"When I woke up this morning I was SO angry that it wasn’t Christmas today."
"When I woke up I was SO tired that it wasn’t Christmas I wanted to just stay home."
"I’m going to my Grandma’s tomorrow for Christmas." (it turned out, “tomorrow” was quite a few days away).
Me: It’s hard to wait for something
"Yeah, like you just wait and wait and it still doesn’t happen."
Me: What do you do when you are waiting?
"Oh, I just do stuff."
"I’m just SO SO angry of waiting."
"I’m so tired of waiting. I want Christmas now."
"But you have to be good waiting. You have to be nice, not naughty."
This was the discussion we had on Monday, 7 days before Christmas. Children came into preschool that morning very… well, let’s just say it was a difficult morning. I know this can be a hard time of year for children. We like to think of it as magical, and it definitely is. But it is also full of anticipation, expectations, disrupted schedules, busy parents, etc. I wanted to hear from the children what was going on. Waiting. Waiting is hard. Waiting is especially hard at Christmas when along with the waiting are expectations to be “good” so that Santa will come. And so, we counted the days until Christmas and counted how many of those days would be school days.
Me: We are going to be in school together for 5 days, waiting. Will it help if we wait together? Can we help each other wait?
"Yes, like we can do stuff together."
"If we wait together then we are playing and waiting at the same time."
"We can paint and make stuff to wait. We can make Christmas paintings so when we don’t want to wait we just look at the painting and pretend it’s Christmas."
"Oh, we can play family and pretend it’s Christmas now! I’ll give out the presents."
"If L is angry to wait, we can give her a smile and she will feel better."
The rest of the week went much better. We played, created, and sang together. We gave each other smiles and hugs when the waiting got hard. On Friday we toasted our waiting success with hot cocoa. We hung in there together –a community of waiters.
As part of our storytelling project, Calvin, Univ. of Iowa dance major, came and “told” a story by using his body (no words). He told the story of Where The Wild Things Are. The children immediately recognized that he was Max.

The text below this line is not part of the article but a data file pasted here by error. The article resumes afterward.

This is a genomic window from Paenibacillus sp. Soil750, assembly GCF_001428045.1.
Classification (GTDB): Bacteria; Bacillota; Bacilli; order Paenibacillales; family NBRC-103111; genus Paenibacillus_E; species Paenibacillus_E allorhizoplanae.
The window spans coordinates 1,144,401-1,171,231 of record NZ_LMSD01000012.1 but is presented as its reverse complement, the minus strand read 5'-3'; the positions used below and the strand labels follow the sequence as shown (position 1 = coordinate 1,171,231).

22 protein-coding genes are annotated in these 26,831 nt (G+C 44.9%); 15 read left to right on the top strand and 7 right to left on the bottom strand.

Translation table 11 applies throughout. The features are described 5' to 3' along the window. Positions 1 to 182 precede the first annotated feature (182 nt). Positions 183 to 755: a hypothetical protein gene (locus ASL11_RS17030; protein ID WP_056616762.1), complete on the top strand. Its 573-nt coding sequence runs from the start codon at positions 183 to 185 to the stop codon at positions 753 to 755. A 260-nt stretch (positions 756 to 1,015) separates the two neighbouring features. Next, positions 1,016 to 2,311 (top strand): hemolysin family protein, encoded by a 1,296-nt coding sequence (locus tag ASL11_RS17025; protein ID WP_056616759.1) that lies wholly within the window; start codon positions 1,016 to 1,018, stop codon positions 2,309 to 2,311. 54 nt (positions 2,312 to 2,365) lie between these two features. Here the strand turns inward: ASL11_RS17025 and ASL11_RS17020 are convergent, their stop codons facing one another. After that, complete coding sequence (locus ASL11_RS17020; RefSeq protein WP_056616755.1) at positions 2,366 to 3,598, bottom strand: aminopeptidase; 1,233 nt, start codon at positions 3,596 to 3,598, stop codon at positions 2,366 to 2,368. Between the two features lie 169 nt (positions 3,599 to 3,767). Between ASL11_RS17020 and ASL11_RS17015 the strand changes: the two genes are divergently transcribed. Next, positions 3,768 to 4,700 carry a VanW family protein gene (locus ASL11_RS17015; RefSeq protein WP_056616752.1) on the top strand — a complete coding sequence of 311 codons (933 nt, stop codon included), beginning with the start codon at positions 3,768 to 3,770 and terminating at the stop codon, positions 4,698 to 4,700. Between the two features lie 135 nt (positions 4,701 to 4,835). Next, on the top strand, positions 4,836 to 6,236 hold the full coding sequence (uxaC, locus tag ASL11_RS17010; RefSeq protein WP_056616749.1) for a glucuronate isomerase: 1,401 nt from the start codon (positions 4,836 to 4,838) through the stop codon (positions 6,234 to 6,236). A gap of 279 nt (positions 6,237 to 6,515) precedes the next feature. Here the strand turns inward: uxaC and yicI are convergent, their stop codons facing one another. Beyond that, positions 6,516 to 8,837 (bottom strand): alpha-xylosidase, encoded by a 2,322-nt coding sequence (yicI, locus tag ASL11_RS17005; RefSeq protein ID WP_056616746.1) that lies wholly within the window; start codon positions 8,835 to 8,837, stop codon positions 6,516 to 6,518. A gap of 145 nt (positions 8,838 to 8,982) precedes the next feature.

Later, he asked them if they could guess who he was thinking of as the Wild Things
Calvin: Who do you think in my mind the Wild Things were?
Vioet: In your imagination?
Calvin: Yes, do you remember when I stopped moving and looked at you in the audience?
Louisa: We were the wild things!
We got into a movement circle and work-shopped with Calvin about how Wild Things might move. How would their hands look? How would they move to show roaring without making noise? How would their bodies move through space to show a wild rumpus and swinging on trees? Then he invited us to rumpus with him!
Calvin came back another time, and invited the children to help tell the story. We became the story.
This was the beginning of what is becoming a wild adventure. We have re-told the story many many times in our classroom. Louisa has made puppets and a boat for Max that we often use. We have made movement drawings to document the movements that we work-shopped with Calvin. We've gotten into our movement circle to work on our Wild Things moves. We've had wild rumpuses at school and at Harvest Preserve. Now, we want to invite Calvin back to help us tell our story to the other classes. It started with a story, and grew into an adventure--let the wild rumpus start!
5 day teacher